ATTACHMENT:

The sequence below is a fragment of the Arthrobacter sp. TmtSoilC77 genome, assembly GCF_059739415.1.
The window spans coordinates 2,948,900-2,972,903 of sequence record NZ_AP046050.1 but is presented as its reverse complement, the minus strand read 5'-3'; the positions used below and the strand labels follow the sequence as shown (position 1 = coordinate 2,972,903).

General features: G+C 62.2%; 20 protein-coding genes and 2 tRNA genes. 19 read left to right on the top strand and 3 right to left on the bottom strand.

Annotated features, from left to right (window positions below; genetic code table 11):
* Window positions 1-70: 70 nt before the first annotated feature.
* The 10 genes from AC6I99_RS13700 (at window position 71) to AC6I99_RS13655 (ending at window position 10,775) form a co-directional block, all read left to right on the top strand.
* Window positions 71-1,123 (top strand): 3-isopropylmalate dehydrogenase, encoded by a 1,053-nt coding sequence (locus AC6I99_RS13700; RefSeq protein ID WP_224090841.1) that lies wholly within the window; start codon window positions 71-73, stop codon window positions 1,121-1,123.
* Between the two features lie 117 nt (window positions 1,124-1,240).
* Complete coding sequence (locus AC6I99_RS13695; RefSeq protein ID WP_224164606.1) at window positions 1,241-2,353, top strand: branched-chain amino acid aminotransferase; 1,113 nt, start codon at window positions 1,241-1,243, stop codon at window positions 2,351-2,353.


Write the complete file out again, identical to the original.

The sequence below is a fragment of the Arthrobacter sp. TmtSoilC77 genome, assembly GCF_059739415.1.
The window spans coordinates 2,948,900-2,972,903 of sequence record NZ_AP046050.1 but is presented as its reverse complement, the minus strand read 5'-3'; the positions used below and the strand labels follow the sequence as shown (position 1 = coordinate 2,972,903).

General features: G+C 62.2%; 20 protein-coding genes and 2 tRNA genes. 19 read left to right on the top strand and 3 right to left on the bottom strand.

Annotated features, from left to right (window positions below; genetic code table 11):
* Window positions 1-70: 70 nt before the first annotated feature.
* The 10 genes from AC6I99_RS13700 (at window position 71) to AC6I99_RS13655 (ending at window position 10,775) form a co-directional block, all read left to right on the top strand.
* Window positions 71-1,123 (top strand): 3-isopropylmalate dehydrogenase, encoded by a 1,053-nt coding sequence (locus AC6I99_RS13700; RefSeq protein ID WP_224090841.1) that lies wholly within the window; start codon window positions 71-73, stop codon window positions 1,121-1,123.
* Between the two features lie 117 nt (window positions 1,124-1,240).
* Complete coding sequence (locus AC6I99_RS13695; RefSeq protein ID WP_224164606.1) at window positions 1,241-2,353, top strand: branched-chain amino acid aminotransferase; 1,113 nt, start codon at window positions 1,241-1,243, stop codon at window positions 2,351-2,353.